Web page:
An ancient faith is disappearing from the lands in which it first took root. At stake is not just a religious community, but the fate of pluralism in the region.
he call came in 2014, shortly after Easter. Four years earlier, Catrin Almako’s family had applied for special visas to the United States. Catrin’s husband, Evan, had cut hair for the U.S. military during the early years of its occupation of Iraq. Now a staffer from the International Organization for Migration was on the phone. “Are you ready?” he asked. The family had been assigned a departure date just a few weeks away.
“I was so confused,” Catrin told me recently. During the years they had waited for their visas, Catrin and Evan had debated whether they actually wanted to leave Iraq. Both of them had grown up in Karamles, a small town in the historic heart of Iraqi Christianity, the Nineveh Plain. Evan owned a barbershop near a church. Catrin loved her kitchen, where she spent her days making pastries filled with nuts and dates. Their families lived there: her five siblings and aging parents, his two brothers.
Refreshingly free of stereotype, Olivia Wilde’s wonderful film Booksmart should easily join the teen-movie canon.
There’s a whiff of topicality to the premise of Booksmart, given the mounting scandals around elite-college admissions of late. Olivia Wilde’s new comedy follows the high-school pals Amy (played by Kaitlyn Dever) and Molly (Beanie Feldstein), who’ve stayed out of trouble for their entire academic career so that they could get into the best colleges. But when graduation week rolls around, Amy and Molly discover that all their hard-partying peers got into the same big-name institutions as them, so the girls resolve to have as much fun as they can before summer arrives. What better reason to cut loose than realizing the whole system is broken?
Booksmart, Wilde’s directorial debut, is firmly planted in the “one crazy night” subgenre of the teen-film canon. It owes a debt to generational classics such as American Graffiti, Dazed and Confused, Can’t Hardly Wait, and Superbad—movies about high schoolers running wild as they edge up to adulthood and obsess over the specter of an uncertain future. A blazingly funny and energetic romp, Booksmart seems destined for instant cult status, retaining the adolescent anxieties of its forebears while updating its worldview for the weary ranks of Generation Z.
As a driver must survey the damage upon barreling into a pothole, so too must I reevaluate the jagged gaps in my reporting.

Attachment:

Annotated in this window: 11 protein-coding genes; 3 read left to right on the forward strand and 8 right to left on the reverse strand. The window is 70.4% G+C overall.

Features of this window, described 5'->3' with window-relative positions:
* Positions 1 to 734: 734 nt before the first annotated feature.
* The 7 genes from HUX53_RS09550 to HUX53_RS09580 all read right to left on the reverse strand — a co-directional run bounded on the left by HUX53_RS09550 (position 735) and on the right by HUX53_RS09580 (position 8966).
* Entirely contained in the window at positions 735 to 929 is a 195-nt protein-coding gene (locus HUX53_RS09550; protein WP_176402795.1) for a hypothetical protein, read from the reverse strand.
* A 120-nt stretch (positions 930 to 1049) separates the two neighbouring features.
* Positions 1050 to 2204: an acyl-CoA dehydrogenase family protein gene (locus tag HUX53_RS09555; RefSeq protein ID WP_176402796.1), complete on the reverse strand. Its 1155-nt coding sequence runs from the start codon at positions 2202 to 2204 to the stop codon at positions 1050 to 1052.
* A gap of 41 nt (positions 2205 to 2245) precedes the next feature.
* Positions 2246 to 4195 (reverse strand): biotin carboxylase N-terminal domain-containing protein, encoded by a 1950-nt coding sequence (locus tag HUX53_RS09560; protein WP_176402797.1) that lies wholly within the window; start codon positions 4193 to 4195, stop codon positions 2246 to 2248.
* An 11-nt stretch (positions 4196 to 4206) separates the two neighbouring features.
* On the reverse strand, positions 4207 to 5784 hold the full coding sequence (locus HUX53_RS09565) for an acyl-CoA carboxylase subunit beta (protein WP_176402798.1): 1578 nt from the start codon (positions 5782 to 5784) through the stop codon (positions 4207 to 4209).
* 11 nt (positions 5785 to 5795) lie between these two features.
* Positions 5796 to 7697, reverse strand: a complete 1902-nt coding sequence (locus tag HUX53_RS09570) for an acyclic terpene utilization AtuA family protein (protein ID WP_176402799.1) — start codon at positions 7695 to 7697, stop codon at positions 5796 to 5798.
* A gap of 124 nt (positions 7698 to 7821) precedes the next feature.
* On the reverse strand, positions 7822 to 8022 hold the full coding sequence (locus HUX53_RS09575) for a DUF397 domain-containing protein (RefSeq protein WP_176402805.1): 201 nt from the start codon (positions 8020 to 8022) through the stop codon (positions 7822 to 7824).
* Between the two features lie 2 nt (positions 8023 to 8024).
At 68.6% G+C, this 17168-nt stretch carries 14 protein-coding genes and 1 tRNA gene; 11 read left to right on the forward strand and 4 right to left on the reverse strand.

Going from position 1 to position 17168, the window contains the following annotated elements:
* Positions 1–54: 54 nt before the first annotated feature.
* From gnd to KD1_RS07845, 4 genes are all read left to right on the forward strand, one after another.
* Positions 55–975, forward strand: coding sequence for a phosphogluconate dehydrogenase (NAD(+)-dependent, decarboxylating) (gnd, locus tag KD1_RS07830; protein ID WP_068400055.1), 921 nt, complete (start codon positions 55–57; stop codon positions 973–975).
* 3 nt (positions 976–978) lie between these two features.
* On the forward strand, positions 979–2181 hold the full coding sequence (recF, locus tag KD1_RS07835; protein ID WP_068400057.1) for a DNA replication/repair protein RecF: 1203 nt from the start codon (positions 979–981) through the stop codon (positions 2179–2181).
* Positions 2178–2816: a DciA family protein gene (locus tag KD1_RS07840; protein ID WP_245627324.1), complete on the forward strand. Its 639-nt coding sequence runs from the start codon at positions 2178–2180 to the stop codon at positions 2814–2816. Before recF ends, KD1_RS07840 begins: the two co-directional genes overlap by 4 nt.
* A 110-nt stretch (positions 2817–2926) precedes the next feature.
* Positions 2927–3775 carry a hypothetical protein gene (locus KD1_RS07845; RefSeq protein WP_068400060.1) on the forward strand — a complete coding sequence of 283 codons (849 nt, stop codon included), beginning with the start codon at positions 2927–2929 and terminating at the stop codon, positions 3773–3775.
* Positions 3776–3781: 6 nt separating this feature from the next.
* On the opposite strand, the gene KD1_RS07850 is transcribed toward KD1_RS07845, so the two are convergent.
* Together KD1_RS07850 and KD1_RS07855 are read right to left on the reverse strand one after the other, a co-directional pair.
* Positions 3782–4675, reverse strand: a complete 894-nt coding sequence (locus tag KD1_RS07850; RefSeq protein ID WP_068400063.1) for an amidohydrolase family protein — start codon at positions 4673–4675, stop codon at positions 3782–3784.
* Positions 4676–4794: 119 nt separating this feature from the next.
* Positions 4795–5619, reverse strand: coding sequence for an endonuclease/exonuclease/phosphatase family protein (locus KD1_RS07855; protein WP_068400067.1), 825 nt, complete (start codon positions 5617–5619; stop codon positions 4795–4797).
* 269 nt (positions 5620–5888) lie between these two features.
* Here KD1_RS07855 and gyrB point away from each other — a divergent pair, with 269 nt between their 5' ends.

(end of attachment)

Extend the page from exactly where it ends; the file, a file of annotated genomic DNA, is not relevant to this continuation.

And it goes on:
As I write this, my heart crumbles—much like our nation’s infrastructure.
It wasn’t supposed to be this way. Hadn’t I just written that, when it came to the ongoing joke that is Infrastructure Week, the tide was turning? Hadn’t I argued that, for the first time in his presidency, Donald Trump looked serious about working with Congress to revamp America’s highways and bridges and tunnels? Indeed, I had. But like a New Jersey citizen who believed that the upper level of the George Washington Bridge was once closed because of a traffic study, I was wrong.
I should have expected as much when reporters started sharing photos on Wednesday morning from the Rose Garden, where Trump was scheduled to deliver an update on his negotiations with Democratic leaders on a massive infrastructure package. Two years in, infrastructure has made for one of the longest-running punch lines of Trump’s tenure: Whenever the White House announced an upcoming week dedicated to the issue, an agenda related to almost anything but infrastructure was soon to follow.
The spider Hyptiotes reinvented the concept of the web, building an extraordinary, spring-loaded trap.
Almost 150 years ago, on an October afternoon, Burt Green Wilder was strolling through the woods outside Ithaca, when he stumbled across a strange spider web attached to a hemlock branch. It was triangular, as if a wedge had been cut from a full web. And “instead of hanging loosely from the twigs, it was upon the stretch, as if constantly drawn by a power at one or the other end,” Wilder later wrote.
Wilder had many talents: He was a Civil War surgeon, a pioneering neuroscientist famous for his vast collection of preserved brains that included, eventually, his own, and a zoologist whose fondness for spiders led him to create a device that milked them for silk. Upon encountering a bizarre triangular web, such a person was almost guaranteed to prod it.
As an ideology, Hindu nationalism is not even 100 years old—but it has dramatically reshaped politics in India, with Narendra Modi’s help.
VARANASI, India—The seven pandits draped in cloth of gold are clearly competing against the five in saffron. In front of thousands of assembled pilgrims, each bevy of priests furiously recites Sanskrit chants, deftly swinging pyramids of flaming oil lamps, banging on bells and blowing on conch shells, wafting thick clouds of incense over the moonlit waters of the limpid, unlistening Ganges. The celebration of Ganga Aarti has taken place daily at this spot for hundreds, or perhaps thousands, of years.
This is Hinduism. But it is not Hindutva, the creed of the governing Bharatiya Janata Party (BJP). And the difference between them—between the practices of faith and politics—may determine the future of what will soon be the largest nation on Earth.